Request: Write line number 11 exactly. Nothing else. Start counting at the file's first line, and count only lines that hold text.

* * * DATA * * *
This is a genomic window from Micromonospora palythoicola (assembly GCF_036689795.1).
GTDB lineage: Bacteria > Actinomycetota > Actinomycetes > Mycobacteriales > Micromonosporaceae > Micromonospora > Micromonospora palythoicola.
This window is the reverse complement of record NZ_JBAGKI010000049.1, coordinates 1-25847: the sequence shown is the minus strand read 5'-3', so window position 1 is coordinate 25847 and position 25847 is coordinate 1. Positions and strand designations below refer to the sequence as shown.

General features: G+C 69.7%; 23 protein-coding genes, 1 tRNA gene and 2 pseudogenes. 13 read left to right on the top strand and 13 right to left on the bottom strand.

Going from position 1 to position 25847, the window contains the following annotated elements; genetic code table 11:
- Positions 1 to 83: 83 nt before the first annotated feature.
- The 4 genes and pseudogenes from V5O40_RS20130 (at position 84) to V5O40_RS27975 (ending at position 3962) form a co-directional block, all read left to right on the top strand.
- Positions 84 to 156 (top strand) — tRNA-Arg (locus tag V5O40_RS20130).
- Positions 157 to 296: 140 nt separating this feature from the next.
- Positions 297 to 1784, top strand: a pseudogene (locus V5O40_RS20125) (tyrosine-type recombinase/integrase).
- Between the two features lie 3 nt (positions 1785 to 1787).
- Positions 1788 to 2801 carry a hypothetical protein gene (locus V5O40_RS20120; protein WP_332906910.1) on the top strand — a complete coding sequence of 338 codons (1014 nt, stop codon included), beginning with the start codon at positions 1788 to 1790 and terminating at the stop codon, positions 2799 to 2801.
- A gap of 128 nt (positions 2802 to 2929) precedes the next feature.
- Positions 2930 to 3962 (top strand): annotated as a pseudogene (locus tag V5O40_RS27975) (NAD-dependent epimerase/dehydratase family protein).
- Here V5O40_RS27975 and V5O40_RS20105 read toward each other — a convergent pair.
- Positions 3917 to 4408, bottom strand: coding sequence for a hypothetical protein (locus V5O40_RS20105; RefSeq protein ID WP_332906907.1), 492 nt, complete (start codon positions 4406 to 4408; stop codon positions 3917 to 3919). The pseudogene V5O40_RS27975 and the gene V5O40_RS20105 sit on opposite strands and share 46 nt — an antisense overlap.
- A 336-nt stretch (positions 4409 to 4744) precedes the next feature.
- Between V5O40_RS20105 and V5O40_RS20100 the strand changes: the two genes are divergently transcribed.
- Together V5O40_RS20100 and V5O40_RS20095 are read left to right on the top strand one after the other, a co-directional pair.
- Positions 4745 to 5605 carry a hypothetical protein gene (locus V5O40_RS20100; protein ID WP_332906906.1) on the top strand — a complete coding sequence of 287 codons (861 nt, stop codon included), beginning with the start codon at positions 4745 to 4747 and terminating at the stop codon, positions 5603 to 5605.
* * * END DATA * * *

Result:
- Between the two features lie 3 nt (positions 1785 to 1787).